Are Common Food Additives Making You Fat?

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In any processed, packaged food product there is often a host of chemical names. Very few of us recognize these names, why they are added to the food product and what they might do to our bodies. Scientists took a look at food additives classified as emulsifying agents intended as food stabilizers.

What does that mean?

Emulsifiers and stabilizers are added to foods to make them more appealing in texture and extend the shelf life. They are commonly used in foods like margarine, ice cream, baked goods, salad dressings, veggie burgers, non-dairy milks and pre-made hamburger patties. Emulsifiers keep the oil and water parts of food from separating. Often used in low-fat spreads, emulsifiers prevent the growth of mold.

Scientists feed two common emulsifying chemicals to healthy mice. These chemicals, carboxymethylcellulose and polysorbate 80 are popular additives to processed foods. The healthy mice began eating more, gaining weight and exhibiting problems with blood sugar control; compared to control mice not eating the chemical additives.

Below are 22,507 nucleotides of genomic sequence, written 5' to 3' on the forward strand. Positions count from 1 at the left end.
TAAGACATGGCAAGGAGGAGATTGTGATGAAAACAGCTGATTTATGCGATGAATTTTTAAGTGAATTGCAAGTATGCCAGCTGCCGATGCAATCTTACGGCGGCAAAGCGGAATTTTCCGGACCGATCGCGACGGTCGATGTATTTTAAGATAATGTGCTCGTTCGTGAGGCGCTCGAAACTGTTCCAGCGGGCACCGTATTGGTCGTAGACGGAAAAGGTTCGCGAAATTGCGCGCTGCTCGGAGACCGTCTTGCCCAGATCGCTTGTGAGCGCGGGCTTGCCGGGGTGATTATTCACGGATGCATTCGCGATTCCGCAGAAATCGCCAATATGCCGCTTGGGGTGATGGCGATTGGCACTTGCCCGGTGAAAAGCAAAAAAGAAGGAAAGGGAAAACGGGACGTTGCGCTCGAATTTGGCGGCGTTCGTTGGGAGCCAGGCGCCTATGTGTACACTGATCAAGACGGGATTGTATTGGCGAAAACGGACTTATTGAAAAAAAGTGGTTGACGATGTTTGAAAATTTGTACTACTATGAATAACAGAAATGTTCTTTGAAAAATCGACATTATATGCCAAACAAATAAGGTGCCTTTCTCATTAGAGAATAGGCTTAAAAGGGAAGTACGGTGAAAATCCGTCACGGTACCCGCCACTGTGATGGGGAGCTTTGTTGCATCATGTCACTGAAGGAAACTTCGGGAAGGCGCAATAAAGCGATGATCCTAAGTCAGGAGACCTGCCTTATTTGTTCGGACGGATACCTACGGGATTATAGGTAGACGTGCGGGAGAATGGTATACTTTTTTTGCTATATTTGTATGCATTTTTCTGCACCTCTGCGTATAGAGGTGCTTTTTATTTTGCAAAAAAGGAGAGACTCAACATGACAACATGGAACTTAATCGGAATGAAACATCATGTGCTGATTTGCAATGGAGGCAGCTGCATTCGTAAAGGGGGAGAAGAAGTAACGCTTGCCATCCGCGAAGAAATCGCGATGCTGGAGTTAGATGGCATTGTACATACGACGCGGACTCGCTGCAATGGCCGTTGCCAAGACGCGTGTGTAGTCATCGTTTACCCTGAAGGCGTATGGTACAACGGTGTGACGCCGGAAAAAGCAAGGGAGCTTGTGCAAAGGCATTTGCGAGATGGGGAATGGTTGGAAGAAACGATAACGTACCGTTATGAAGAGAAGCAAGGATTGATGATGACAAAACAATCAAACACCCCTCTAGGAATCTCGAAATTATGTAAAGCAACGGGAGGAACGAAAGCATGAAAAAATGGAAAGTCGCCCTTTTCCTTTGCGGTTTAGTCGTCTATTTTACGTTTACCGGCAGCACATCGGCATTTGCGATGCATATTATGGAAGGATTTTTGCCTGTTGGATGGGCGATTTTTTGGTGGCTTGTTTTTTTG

When the scientists looked at the gut tissue of mice consuming emulsifiers, they found more signs of low-grade inflammation. This is because the chemical had a negative effect on healthy gut bacteria.

Do the results of this study transfer over to humans? Good question. The scientists have more work to do.

In the meantime, if you aim to eat whole, fresh foods you can avoid emulsifiers. If you just can’t stay away from your favorite pre-packaged food, take note if that food product seems to make you feel unable to control portion size or you feel hungry shortly (within an hour or two) after eating the food product. Then you have to ask yourself if this packaged food taste is worth adding pounds to your waistline.

 

 

References:

Dietary emulsifiers impact the mouse gut microbiota promoting colitis and metabolic syndrome

Emulsifiers in Food

Food Additives Linked to Weight Gain, Inflammation

 

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Gale Bernhardt